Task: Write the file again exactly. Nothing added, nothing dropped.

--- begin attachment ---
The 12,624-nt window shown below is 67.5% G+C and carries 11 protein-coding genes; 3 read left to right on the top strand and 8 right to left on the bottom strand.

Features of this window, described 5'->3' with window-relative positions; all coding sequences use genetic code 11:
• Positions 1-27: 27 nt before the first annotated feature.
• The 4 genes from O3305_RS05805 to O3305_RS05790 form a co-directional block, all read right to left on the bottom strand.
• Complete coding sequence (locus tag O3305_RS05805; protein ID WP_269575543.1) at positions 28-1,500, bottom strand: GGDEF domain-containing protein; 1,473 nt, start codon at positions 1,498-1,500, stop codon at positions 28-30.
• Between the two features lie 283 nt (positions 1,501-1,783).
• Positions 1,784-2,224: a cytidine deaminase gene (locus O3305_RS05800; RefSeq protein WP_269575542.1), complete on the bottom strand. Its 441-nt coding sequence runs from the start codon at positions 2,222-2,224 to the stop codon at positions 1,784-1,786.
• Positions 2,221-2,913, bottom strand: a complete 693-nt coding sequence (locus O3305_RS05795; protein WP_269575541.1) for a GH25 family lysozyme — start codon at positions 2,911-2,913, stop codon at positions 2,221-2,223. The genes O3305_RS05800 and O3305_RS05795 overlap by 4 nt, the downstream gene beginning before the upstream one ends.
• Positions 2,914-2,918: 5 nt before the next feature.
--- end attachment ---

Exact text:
The 12,624-nt window shown below is 67.5% G+C and carries 11 protein-coding genes; 3 read left to right on the top strand and 8 right to left on the bottom strand.

Features of this window, described 5'->3' with window-relative positions; all coding sequences use genetic code 11:
• Positions 1-27: 27 nt before the first annotated feature.
• The 4 genes from O3305_RS05805 to O3305_RS05790 form a co-directional block, all read right to left on the bottom strand.
• Complete coding sequence (locus tag O3305_RS05805; protein ID WP_269575543.1) at positions 28-1,500, bottom strand: GGDEF domain-containing protein; 1,473 nt, start codon at positions 1,498-1,500, stop codon at positions 28-30.
• Between the two features lie 283 nt (positions 1,501-1,783).
• Positions 1,784-2,224: a cytidine deaminase gene (locus O3305_RS05800; RefSeq protein WP_269575542.1), complete on the bottom strand. Its 441-nt coding sequence runs from the start codon at positions 2,222-2,224 to the stop codon at positions 1,784-1,786.
• Positions 2,221-2,913, bottom strand: a complete 693-nt coding sequence (locus O3305_RS05795; protein WP_269575541.1) for a GH25 family lysozyme — start codon at positions 2,911-2,913, stop codon at positions 2,221-2,223. The genes O3305_RS05800 and O3305_RS05795 overlap by 4 nt, the downstream gene beginning before the upstream one ends.
• Positions 2,914-2,918: 5 nt before the next feature.